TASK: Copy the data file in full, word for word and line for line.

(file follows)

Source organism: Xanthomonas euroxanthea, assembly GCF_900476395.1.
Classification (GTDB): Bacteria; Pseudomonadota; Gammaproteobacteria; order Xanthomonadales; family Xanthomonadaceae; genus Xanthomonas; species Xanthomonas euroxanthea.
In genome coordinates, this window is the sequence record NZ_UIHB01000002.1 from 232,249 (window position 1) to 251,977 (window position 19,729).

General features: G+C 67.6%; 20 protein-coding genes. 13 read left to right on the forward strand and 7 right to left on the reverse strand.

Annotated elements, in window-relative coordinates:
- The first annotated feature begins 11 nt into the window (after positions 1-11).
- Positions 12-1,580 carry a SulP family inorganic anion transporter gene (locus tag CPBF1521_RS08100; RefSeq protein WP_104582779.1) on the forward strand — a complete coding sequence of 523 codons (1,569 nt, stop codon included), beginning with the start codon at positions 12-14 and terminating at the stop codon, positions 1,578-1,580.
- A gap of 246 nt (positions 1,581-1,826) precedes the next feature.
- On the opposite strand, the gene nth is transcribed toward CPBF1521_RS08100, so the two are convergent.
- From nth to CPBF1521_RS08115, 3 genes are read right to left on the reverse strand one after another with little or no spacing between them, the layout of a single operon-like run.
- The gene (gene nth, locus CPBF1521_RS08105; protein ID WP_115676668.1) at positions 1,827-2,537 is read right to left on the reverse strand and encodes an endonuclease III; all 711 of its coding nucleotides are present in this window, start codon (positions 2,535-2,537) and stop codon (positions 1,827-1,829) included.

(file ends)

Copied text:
Source organism: Xanthomonas euroxanthea, assembly GCF_900476395.1.
Classification (GTDB): Bacteria; Pseudomonadota; Gammaproteobacteria; order Xanthomonadales; family Xanthomonadaceae; genus Xanthomonas; species Xanthomonas euroxanthea.
In genome coordinates, this window is the sequence record NZ_UIHB01000002.1 from 232,249 (window position 1) to 251,977 (window position 19,729).

General features: G+C 67.6%; 20 protein-coding genes. 13 read left to right on the forward strand and 7 right to left on the reverse strand.

Annotated elements, in window-relative coordinates:
- The first annotated feature begins 11 nt into the window (after positions 1-11).
- Positions 12-1,580 carry a SulP family inorganic anion transporter gene (locus tag CPBF1521_RS08100; RefSeq protein WP_104582779.1) on the forward strand — a complete coding sequence of 523 codons (1,569 nt, stop codon included), beginning with the start codon at positions 12-14 and terminating at the stop codon, positions 1,578-1,580.
- A gap of 246 nt (positions 1,581-1,826) precedes the next feature.
- On the opposite strand, the gene nth is transcribed toward CPBF1521_RS08100, so the two are convergent.
- From nth to CPBF1521_RS08115, 3 genes are read right to left on the reverse strand one after another with little or no spacing between them, the layout of a single operon-like run.
- The gene (gene nth, locus CPBF1521_RS08105; protein ID WP_115676668.1) at positions 1,827-2,537 is read right to left on the reverse strand and encodes an endonuclease III; all 711 of its coding nucleotides are present in this window, start codon (positions 2,535-2,537) and stop codon (positions 1,827-1,829) included.